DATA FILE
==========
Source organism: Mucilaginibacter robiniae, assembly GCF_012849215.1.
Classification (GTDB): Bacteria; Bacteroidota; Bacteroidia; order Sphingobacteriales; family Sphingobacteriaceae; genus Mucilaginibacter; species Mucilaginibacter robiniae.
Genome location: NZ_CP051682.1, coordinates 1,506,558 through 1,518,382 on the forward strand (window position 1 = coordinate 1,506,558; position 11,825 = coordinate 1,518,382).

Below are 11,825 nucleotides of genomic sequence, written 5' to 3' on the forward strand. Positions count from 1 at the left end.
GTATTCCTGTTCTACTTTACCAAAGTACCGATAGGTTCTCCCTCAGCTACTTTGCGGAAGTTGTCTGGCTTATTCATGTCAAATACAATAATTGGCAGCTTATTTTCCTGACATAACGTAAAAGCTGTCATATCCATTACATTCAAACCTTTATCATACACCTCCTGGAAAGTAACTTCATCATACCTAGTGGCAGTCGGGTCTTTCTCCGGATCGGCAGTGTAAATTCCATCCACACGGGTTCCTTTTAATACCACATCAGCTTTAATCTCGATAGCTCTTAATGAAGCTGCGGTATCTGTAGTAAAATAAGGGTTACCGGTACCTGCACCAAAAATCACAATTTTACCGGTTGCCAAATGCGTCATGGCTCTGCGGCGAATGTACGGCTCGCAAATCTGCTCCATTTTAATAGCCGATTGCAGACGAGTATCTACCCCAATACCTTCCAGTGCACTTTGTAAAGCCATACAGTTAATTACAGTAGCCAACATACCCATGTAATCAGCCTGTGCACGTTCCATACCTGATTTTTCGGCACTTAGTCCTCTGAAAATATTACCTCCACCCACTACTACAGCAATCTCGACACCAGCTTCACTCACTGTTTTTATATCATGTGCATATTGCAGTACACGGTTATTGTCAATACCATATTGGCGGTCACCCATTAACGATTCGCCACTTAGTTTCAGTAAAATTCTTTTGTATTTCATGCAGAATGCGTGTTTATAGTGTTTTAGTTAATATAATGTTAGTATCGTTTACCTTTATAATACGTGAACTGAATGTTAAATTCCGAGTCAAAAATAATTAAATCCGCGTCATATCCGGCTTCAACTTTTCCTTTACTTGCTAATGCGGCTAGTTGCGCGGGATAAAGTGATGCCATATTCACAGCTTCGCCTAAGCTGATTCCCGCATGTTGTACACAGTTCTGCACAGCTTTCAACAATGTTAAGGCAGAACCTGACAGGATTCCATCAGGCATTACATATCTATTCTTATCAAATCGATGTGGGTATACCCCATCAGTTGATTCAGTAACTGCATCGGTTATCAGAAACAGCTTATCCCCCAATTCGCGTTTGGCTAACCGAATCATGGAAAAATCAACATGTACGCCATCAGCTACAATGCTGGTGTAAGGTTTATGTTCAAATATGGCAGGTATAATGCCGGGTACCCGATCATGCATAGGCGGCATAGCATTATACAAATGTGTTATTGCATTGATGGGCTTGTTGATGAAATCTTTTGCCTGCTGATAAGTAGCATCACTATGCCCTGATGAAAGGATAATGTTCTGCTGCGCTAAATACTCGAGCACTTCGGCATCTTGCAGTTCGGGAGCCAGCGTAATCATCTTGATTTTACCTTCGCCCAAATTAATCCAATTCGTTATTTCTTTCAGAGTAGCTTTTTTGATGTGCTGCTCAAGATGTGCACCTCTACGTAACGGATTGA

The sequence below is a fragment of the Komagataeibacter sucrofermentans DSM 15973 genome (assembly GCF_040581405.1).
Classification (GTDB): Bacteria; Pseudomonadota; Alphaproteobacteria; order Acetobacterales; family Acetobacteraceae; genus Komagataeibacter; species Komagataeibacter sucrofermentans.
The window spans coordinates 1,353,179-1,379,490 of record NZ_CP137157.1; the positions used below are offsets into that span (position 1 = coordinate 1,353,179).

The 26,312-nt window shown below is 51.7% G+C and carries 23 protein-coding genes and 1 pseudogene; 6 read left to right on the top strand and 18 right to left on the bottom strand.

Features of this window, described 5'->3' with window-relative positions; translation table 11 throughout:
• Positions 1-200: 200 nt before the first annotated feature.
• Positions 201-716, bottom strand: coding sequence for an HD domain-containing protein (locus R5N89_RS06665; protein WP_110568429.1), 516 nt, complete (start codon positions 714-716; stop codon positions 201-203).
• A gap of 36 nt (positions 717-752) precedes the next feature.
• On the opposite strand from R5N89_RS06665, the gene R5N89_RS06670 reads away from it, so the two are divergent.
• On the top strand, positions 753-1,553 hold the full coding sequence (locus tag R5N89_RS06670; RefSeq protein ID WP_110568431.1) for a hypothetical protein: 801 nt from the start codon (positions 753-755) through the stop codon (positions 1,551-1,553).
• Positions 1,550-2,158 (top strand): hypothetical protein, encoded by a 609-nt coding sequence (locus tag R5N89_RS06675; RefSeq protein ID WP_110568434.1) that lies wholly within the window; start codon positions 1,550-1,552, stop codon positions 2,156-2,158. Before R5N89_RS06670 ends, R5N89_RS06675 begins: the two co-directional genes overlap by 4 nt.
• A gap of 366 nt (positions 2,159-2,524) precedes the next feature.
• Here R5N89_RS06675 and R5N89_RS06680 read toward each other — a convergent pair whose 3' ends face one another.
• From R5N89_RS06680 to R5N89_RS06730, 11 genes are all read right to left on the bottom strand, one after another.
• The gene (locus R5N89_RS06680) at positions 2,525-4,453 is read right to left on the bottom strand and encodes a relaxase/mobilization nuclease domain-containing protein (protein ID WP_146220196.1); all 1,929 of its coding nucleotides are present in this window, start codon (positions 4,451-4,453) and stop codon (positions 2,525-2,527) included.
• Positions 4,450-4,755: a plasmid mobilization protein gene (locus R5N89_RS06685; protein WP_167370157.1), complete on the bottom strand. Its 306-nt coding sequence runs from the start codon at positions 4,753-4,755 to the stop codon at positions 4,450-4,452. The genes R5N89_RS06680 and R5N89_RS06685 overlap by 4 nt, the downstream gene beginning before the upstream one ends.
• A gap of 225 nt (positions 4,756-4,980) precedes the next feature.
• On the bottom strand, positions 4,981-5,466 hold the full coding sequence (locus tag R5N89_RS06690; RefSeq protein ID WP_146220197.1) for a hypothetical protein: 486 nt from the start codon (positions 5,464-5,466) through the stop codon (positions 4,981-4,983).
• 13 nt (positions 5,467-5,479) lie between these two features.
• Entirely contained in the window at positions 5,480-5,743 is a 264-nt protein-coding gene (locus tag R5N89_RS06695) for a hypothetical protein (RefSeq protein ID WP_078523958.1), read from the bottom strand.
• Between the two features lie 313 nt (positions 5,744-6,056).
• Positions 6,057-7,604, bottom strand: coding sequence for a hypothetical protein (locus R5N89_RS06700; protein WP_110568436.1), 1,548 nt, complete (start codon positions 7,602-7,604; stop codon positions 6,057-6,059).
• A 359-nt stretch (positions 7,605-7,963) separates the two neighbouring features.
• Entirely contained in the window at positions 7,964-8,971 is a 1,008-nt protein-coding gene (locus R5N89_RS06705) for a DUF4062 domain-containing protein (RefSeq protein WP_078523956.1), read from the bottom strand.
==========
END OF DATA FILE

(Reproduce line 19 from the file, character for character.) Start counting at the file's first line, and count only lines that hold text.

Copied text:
• From R5N89_RS06680 to R5N89_RS06730, 11 genes are all read right to left on the bottom strand, one after another.